Visiting the Madison's Majestic Montpelier
Orange Travel Blog› entry 57 of 107 › view all entries
Midsummer and time to take a day off for a mid-week trip. Where to go? Susan and I quickly decided on Montpelier, the Virginia Piedmont home of James and Dolley Madison. James Madison was the fourth President of the United States (1809-1817). Montpelier was his family's estate in Orange County, Virginia. The house has been recently restored to its early 19th century appearance. The restoration required the demolition of extensive additions to the house made by the DuPont family in the 20th century. We'd last visited the property in 1988, when the DuPont era house was open to public. We both were interested in seeing the restored, now much smaller, house.
It took a little under two hours to drive the 86 miles (145 km) on a sunny, if hazy, Tuesday moning.
Admissison is payed at the gate and then thre is a drive to the parking lot for the visitor center. The drive takes one past a horse track and equestrian facilities dating from the DuPont ownership of the property. It's still an active component, too, as a rider was running the track as we drove by. The vistior center offers a film to introduce the Montpelier of the Madison era and also about Madison's role in the framing of the United States Constitution. The visitor center also has exhibits of artifiacts about James and Dolley Madison. One wing of the visitor center houses a display about Marion DuPont Scott (1894-1893) and her ownershp of the house. Her family's additions have now been demolished, but the popular "Art Deco Room" with 1930's furnishings has been preseved in the visitor center as it was in the former house.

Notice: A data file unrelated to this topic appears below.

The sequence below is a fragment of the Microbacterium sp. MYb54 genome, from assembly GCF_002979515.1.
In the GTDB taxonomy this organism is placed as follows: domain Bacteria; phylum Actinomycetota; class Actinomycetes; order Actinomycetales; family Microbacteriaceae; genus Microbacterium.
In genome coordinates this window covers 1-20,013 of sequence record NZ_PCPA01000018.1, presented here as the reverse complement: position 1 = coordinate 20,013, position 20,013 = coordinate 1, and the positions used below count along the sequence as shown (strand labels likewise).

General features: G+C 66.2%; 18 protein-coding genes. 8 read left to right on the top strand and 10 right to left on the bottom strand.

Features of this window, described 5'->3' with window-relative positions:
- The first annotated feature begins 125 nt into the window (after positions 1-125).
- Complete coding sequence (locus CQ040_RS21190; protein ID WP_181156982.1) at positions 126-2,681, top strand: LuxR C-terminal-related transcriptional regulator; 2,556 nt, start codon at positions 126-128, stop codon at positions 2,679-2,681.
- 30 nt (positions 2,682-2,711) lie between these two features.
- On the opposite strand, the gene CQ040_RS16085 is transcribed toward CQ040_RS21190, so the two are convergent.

We next walked to the house for the interior tour. Montpelier has changed dramatically since we were last there. (The guide asked who had visited before and when.) Inside, meticulous work has been done to discover how the house was constructed and altered as it was expanded during the Madison's time. One room features cutaway views of the wooden framing underlying the plasterwork and details such as "ghost chairailing" (the outline of chairailing led to its reconstruction) and wallpaper fragments in a closet. Little furniture remains as the Montpelier Foundation searches for pieces the Madisons owned or contemporary substitutes.
It's always interesting in these historical houses to learn some new facet of construction.
After the tour, we were free to explore the Montpelier grounds. Susan and I had to take each other's photo posing with the James and Dolly Madison statue. (Montpelier specifically invites visitors to share such photos on Facebook.) Then we looked at the cellar kitchens and storage areas. There was an archaelogical dig going on next to the house where summer interns were sifting through debris looking for shreds of pottery and domestic implements. (Visitors can join them if time permits.) A structure known as Mr. Madison's Temple is a favorite for visitors to photograph.
Away from the house, various depedencies are marked out on the ground. (Trees planted by the DuPont family have prevented the full excavation of these sites.) Slave quarters were located here, as Montepelier was a slave-operated plantation in Madison's time. (Dolley Madison, who had been a Philadelphia Quaker before marrying James, adopted the plantation lifestyle, attesting to its pervasiveness in that era.) There is a very interesting exhibit about Paul Jennings, Madison's valet, who was enslaved. Jennings wrote a moving account of Madison's death in 1836 and a book about his life at Montpelier and of Madison's presidency. (The first White House insider's memoir.
Further from the house is the Annie DuPont Formal Garden. The two-acre terraced space has been a formal garden since James Madison's father establshed it, though its character and plantings have changed over time with each owner of the property. Madison was an early cocnervationsit and preseved the old-growth forest near his estate rather than simply clear-cutting the entire expanse. Today, the Landmark Forest preserves trees 200 to 300 years old and other shrubs undisturbed by farming. A trail leads through the forest and Suan and I followed it for a ways.
Returning to the Visitor Center, we had a late lunch at the cafe. We also learned of one more thing to do--the former Southern Railway depot near the entrance to the estate was being rededicated that day as the region's post office.